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Tuesday 20th March 2018

The Sino-Australian Pacific War of Words

Politics

7Dnews London

Tue, 20 Aug 2019 10:15 GMT

China’s ambassador to Samoa has accused detractors of Beijing’s Pacific activities of being "ignorant" and "prejudiced" on Tuesday August 20th.

At a Pacific island regional summit in Tuvalu last week, the main topic was China’s rising dominance in the Pacific islands, a region where Australia is trying to reassert its power.

Canberra, however, was criticised over its inactivity on climate change. Fijian Prime Minister Frank Bainimarama even said he favoured China’s diplomatic model over Australia’s condescension.

Not one to waste an opportunity, Ambassador Chao Xiaoliang rebuffed Western allegations that China used its foreign aid programme to get countries in its debt, calling it “Cold War” mentality.

"Rather than pointing fingers at China's good deeds, those who keep on making groundless accusations and speculations might well do more themselves to provide help to the Pacific island countries," Chao wrote in the Samoa Observer.

"Some people questioned the purpose of China's aid, even disregarded the facts and fabricated the so-called 'China debt trap', this is either due to prejudice or ignorance of China's foreign aid policy."

Critics of China say its aid, in the form of low-interest loans, seeks to put nations under Bejing’s control.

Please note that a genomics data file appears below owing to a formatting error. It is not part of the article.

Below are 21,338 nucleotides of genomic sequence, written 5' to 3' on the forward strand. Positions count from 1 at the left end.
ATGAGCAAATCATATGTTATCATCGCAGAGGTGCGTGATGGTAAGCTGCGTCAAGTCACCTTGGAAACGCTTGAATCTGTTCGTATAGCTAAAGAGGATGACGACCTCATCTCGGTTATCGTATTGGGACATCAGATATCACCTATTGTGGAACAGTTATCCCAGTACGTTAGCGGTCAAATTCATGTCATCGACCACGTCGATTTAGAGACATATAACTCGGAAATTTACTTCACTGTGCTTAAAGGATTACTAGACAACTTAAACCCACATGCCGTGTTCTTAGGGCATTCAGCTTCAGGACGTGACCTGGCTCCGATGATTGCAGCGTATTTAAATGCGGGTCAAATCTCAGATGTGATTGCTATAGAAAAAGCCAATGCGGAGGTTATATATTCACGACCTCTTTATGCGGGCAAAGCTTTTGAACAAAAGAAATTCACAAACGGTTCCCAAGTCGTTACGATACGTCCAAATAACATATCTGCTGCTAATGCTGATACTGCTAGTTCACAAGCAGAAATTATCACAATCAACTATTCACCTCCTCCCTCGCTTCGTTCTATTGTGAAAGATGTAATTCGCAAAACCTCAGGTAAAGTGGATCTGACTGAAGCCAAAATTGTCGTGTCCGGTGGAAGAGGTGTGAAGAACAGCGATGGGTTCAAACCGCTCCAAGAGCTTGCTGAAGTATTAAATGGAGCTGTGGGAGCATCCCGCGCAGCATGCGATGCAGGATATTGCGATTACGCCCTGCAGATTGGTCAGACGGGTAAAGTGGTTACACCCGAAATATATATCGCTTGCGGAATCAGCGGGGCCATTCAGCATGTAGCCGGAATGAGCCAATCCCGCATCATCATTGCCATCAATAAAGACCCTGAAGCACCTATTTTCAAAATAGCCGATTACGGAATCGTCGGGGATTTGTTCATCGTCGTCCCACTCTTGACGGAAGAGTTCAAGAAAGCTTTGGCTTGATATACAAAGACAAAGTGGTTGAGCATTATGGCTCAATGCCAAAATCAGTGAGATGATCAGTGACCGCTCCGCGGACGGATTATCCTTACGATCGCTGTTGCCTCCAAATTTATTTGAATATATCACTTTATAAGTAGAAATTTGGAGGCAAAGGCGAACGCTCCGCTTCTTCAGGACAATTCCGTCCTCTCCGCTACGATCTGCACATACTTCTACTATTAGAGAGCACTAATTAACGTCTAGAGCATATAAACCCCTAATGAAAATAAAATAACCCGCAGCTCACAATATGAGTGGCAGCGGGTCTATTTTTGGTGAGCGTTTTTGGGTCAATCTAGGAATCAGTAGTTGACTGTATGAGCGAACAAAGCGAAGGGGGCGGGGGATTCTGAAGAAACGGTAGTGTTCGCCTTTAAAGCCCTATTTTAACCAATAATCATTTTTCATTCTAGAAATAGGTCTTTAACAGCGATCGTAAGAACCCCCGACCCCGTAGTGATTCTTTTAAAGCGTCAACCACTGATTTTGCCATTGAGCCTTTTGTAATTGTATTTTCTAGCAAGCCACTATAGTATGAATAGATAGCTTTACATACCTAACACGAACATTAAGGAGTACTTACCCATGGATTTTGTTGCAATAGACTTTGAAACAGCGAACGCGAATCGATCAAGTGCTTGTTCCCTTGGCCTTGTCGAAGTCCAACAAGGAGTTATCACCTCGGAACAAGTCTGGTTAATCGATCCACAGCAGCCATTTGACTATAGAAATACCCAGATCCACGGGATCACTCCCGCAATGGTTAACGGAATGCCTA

US Defence Secretary Mark Esper earlier this month described the loans as "predatory economics and debt-for-sovereignty deals", to which Chao responded: "The so-called 'China debt trap' is absolutely ridiculous."

"China's foreign aid... comes without interfering in their domestic affairs or attaching any political strings," he wrote.

Fearing that the endgame of China’s venture in the Pacific is a military base in the islands, Australia began the “Pacific Step-Up” campaign in 2018.

Not to be outdone, Beijing launched a charm offensive of its own, easy on the charm heavy on the offensive.

This month, Chinese envoys in Australia and New Zealand exalted Chinese university students who opposed Hong Kong’s pro-democracy protesters, to Australia’s annoyanc.

In November 2018, at the Papua New Guinea Asian-Pacific Economic Cooperation (APEC) meeting, Chinese officials attempted to break into the office of then foreign minister to give their reaction to the summit's communique, police had to be alerted.

During the 2018 Pacific Islands forum, the head of China’s delegation withdrew because his turn to speak was after that of the island leaders who were holding the summit. Host nation Nauru asked for an apology.

Samoa's Prime Minister Tuilaepa Malielegaoi said last week that the real help he could get from China was of much more importance to him than Australia’s geo-strategic worries.

"Their enemies (Australia and its allies) are not our enemies," he said.


Asia